For example, even the hand-picked team of abortion-supporting psychologists who wrote the 2008 Report of the American Psychological Association Task Force on Mental Health and Abortion, acknowledged that “it is clear that some women do experience sadness, grief, and feelings of loss following termination of a pregnancy, and some experience clinically significant disorders, including depression and anxiety.”
Indeed, the APA Task Force went further, identifying at least 15 risk factors which can be used to identify the women who are at greater risk of psychological problems after an abortion:
- “terminating a pregnancy that is wanted or meaningful”
- “perceived pressure from others to terminate a pregnancy”
- “perceived opposition to the abortion from partners, family, and/or friends”
- “lack of perceived social support from others”
- “low self-esteem”
- “a pessimistic outlook”
- “low perceived control”
- “a history of mental health problems prior to the pregnancy”
- “feelings of stigma”
- “perceived need for secrecy”
- “exposure to antiabortion picketing”
- “use of avoidance and denial coping strategies”
- “feelings of commitment to the pregnancy”
- “ambivalence about the abortion decision”
- “low perceived ability to cope with the abortion prior to the abortion”
Reardon said that these conclusions by the pro-choice APA Task Force demonstrate that AMH minimalists agree with AMH proponents regarding the existence of such risk factors which predict and explain why some women do experience significant emotional and mental health issues following abortion.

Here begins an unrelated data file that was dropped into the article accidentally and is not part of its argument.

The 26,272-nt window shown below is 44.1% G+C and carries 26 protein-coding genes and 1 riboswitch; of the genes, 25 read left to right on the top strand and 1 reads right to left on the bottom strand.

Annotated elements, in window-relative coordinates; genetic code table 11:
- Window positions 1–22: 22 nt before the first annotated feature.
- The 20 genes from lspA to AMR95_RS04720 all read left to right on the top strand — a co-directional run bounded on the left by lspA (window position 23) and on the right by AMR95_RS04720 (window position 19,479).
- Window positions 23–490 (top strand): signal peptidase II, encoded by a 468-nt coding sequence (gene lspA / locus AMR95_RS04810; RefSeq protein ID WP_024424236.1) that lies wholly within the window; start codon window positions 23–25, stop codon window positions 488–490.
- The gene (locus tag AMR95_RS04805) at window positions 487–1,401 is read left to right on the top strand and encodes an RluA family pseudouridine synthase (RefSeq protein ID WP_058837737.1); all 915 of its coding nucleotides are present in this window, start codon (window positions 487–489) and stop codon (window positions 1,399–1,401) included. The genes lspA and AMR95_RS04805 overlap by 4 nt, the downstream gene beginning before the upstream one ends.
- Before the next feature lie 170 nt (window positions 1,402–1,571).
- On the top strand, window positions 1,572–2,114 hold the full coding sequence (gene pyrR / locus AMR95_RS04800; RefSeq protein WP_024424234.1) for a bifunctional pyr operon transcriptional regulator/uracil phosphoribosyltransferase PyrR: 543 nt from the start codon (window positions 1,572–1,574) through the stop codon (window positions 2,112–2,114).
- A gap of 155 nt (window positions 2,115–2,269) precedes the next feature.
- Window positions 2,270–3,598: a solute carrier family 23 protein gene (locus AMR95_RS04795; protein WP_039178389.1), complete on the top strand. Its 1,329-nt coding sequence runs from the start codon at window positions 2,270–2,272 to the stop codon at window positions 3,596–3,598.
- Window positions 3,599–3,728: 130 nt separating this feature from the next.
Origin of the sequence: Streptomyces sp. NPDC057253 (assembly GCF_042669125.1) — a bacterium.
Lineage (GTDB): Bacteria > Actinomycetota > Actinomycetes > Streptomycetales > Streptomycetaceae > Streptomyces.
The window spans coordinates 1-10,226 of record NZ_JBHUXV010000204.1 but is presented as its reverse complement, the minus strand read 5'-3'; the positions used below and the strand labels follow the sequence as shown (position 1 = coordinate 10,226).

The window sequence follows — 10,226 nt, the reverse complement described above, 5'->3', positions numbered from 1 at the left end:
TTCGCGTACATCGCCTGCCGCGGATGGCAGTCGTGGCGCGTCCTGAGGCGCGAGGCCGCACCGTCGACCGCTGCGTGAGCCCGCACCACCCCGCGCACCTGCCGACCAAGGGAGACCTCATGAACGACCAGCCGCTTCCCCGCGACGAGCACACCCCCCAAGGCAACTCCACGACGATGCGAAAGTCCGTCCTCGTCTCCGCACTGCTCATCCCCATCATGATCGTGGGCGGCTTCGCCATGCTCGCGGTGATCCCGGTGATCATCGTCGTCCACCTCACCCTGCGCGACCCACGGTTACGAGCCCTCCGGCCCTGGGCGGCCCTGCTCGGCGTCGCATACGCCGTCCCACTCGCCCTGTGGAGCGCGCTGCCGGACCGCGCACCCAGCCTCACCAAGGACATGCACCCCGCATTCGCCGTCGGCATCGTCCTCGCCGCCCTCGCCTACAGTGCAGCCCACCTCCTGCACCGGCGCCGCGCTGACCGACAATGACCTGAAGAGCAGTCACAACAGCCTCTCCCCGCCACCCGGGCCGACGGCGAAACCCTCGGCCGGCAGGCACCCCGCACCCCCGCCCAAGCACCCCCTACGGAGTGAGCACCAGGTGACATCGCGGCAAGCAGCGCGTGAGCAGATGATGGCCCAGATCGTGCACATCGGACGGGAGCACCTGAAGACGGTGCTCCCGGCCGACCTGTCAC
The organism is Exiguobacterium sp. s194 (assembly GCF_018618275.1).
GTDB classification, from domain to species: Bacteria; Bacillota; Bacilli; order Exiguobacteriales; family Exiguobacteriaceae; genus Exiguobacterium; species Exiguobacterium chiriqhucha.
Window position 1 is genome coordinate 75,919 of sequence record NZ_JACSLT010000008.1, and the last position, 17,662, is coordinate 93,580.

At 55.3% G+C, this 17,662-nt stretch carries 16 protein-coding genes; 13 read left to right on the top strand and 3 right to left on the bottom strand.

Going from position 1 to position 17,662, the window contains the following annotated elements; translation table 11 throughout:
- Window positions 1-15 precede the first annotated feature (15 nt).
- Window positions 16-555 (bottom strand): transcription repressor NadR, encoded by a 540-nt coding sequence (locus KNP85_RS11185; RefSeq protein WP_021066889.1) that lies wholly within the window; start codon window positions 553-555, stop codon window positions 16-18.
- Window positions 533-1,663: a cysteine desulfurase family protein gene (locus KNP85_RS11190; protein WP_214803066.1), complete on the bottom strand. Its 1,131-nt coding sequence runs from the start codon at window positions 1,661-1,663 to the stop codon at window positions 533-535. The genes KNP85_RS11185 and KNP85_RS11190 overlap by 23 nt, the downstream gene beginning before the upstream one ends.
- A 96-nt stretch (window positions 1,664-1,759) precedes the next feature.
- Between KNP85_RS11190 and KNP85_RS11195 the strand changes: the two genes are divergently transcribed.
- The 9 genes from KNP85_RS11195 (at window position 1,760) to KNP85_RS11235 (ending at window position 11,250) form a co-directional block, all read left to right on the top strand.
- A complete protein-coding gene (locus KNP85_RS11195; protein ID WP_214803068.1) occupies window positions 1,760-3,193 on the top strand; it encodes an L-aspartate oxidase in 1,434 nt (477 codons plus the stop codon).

For example, experts on both sides would agree that a woman feeling pressured by her partner into an unwanted abortion, in violation of her maternal desires and moral beliefs, faces a much higher risk of suffering subsequent emotional problems related to her abortion experience.
“Among those doing the actual research, there is no longer any doubt regarding the fact that a history of abortion is predictive of more mental health problems,” Reardon said. “The real controversy is over whether or not abortion’s contribution to mental health problems is significant enough to require abortion providers to discourage abortion among the groups of women at greatest risk of negative outcomes.”
Research Barriers Hinder Further Agreements
While Reardon’s review identified numerous areas of agreement between AMH proponents and minimalists, over two-thirds of his review is devoted to exploring the areas of disagreement and the barriers that hamper the research.
Regarding research efforts, since it is unethical and impossible to randomly assign women to have abortions, it is simply not possible to design studies that can gather enough data to control for complex factors that may influence how a woman responds to an abortion.